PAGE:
As in older version, to use the aforementioned script you need to set GRAILS_PREFIX variable to a value appropriate for your system. And of course your Grails distributions should be installed side-by-side in one common folder.
For example I have it set to /home/vg/tools/grails- on my Linux box.

The script itself:


# Check if GRAILS_PREFIX is set
if [ -z $GRAILS_PREFIX ]; then
    echo "You must define environment variable GRAILS_PREFIX before running Automatic Grails Version Selector"
    exit 1

# Define script params array
declare -a PARAMS

# Process script parameters
for PARAM in $*; do
    if [ ${PARAM:0:5} == "-ver:" ]; then
        # Extract version from -ver parameter
        # Add parameter to array, so that it is passed to original script
        PARAMS=( "${PARAMS[@]}" "$PARAM" )

# If version to use is not specified, try to detect it
if [ -z $GRAILS_VERSION ]; then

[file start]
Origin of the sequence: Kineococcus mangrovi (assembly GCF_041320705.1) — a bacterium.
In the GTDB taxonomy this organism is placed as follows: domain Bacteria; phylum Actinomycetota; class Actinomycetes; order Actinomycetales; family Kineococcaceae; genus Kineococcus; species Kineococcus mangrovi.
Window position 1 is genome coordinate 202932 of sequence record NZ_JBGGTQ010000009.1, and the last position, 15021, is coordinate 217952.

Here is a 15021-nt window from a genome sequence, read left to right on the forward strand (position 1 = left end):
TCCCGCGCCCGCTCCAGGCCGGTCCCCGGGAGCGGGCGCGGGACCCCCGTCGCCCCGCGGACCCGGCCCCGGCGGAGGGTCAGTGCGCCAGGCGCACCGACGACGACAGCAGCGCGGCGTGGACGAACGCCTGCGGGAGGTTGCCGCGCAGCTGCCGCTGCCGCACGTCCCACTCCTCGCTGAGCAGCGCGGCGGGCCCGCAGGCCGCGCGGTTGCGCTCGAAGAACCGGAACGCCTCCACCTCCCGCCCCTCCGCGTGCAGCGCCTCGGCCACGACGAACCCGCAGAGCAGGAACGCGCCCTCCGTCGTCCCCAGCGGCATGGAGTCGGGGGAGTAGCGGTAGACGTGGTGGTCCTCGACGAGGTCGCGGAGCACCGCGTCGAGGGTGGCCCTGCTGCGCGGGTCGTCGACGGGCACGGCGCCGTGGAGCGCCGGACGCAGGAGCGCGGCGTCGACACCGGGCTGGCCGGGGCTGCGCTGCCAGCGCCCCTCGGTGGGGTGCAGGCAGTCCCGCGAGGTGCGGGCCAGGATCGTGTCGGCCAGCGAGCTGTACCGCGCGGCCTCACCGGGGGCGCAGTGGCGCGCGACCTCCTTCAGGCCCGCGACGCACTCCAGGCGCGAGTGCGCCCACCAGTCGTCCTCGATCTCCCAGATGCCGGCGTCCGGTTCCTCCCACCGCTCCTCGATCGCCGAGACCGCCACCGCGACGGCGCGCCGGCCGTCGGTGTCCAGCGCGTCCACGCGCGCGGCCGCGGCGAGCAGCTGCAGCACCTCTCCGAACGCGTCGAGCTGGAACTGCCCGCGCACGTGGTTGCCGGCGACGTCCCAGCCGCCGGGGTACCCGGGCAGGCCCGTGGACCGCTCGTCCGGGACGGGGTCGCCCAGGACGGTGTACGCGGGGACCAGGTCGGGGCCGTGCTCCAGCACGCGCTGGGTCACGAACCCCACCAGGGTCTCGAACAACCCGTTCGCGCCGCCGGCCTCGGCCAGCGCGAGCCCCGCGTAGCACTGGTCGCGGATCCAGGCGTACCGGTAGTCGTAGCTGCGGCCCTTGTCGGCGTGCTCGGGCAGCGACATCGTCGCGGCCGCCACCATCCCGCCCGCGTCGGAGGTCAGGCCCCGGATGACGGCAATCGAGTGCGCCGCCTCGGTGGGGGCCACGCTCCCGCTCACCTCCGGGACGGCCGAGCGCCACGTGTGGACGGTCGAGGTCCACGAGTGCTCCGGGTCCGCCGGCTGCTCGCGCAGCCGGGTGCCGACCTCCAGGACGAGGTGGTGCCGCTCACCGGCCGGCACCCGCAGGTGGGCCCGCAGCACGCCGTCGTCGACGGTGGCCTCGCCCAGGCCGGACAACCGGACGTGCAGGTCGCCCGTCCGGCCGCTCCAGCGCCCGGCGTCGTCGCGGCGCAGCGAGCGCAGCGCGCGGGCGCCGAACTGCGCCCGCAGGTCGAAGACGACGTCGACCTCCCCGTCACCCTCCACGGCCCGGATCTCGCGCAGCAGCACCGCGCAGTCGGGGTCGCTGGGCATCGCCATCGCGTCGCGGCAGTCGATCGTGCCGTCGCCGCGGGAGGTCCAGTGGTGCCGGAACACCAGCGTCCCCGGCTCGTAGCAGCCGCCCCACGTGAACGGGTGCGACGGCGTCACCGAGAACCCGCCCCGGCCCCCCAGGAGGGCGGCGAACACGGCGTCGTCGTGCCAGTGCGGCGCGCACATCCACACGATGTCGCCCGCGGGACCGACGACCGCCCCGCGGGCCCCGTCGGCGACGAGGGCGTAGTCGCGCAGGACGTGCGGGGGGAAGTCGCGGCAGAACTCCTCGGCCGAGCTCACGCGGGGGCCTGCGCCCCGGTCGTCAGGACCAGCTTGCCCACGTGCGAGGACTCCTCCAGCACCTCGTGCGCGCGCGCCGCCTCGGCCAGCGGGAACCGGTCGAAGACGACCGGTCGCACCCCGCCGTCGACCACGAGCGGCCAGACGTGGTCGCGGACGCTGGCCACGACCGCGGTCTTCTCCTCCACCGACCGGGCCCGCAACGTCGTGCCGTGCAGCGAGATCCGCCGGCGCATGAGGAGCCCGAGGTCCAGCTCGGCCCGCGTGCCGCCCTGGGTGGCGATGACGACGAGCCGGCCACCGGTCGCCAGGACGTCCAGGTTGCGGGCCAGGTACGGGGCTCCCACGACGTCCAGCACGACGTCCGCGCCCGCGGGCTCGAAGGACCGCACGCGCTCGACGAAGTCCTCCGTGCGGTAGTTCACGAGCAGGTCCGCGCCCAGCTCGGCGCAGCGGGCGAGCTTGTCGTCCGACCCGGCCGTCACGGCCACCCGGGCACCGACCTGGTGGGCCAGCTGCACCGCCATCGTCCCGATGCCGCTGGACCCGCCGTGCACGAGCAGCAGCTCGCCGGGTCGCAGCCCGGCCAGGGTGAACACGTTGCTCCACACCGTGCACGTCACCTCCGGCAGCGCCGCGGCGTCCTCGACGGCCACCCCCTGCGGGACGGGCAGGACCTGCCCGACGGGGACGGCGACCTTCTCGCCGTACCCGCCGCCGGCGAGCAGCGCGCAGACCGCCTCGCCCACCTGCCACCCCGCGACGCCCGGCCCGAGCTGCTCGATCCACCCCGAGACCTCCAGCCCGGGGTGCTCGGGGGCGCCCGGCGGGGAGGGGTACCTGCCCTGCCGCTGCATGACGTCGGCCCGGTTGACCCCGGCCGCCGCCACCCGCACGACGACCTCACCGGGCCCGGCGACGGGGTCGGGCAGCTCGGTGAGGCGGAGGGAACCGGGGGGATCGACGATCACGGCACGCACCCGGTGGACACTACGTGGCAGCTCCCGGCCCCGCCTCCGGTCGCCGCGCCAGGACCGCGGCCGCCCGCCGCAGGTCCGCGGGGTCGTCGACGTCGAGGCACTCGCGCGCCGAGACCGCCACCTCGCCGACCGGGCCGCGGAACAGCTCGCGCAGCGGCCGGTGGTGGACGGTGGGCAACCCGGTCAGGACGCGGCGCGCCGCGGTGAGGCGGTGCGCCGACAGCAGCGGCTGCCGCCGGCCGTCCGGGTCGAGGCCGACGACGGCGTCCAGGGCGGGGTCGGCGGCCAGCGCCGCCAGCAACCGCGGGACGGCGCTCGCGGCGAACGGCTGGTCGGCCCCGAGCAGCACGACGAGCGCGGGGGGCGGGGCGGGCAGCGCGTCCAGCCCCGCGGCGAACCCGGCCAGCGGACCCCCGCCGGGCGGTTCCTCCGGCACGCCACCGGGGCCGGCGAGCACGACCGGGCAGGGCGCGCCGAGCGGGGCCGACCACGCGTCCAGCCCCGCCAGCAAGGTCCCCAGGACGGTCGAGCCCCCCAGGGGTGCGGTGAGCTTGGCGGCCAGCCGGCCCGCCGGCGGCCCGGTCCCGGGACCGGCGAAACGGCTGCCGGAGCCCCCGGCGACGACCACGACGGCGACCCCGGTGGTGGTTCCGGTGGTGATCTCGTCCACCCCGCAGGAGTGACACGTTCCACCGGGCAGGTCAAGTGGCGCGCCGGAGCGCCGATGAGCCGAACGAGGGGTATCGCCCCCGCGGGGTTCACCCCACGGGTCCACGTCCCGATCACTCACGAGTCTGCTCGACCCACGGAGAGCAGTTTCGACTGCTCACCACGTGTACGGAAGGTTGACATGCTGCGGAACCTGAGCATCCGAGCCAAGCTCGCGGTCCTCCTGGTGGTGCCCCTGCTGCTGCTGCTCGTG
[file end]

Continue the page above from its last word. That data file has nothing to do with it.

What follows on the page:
# Check if file exists
    if [ -e ]; then
        # Get required Grails version
        # Note that CR characters are removed at first
        GRAILS_VERSION=`tr -d '\015' < | sed -n 's/app.grails.version=\(.*\)$/\1/p'`
        echo "Current directory doesn't represent existing Grails project, specify version as -ver:1.3.1"
        exit 1

# Set Grails home using configured prefix and determined version

# Check if GRAILS_HOME directory exists
if [ -d  $GRAILS_HOME ]; then
    # Run original Grails script
    $GRAILS_HOME/bin/grails ${PARAMS[@]}
    echo Grails home directory for this project does not exist: $GRAILS_HOME
    echo The current project might have updated to a newer Grails version.
    echo Make sure you have downloaded and installed the version of Grails required: $GRAILS_VERSION
    exit 1

Note that the script doesn’t have the default Grails version for the case when not launched in Grails project root. Adding such configuration parameter is left as an exercise to reader :)

Tags: grails java bash

Execute Groovy script within Grails context, updated for Grails 1.3.1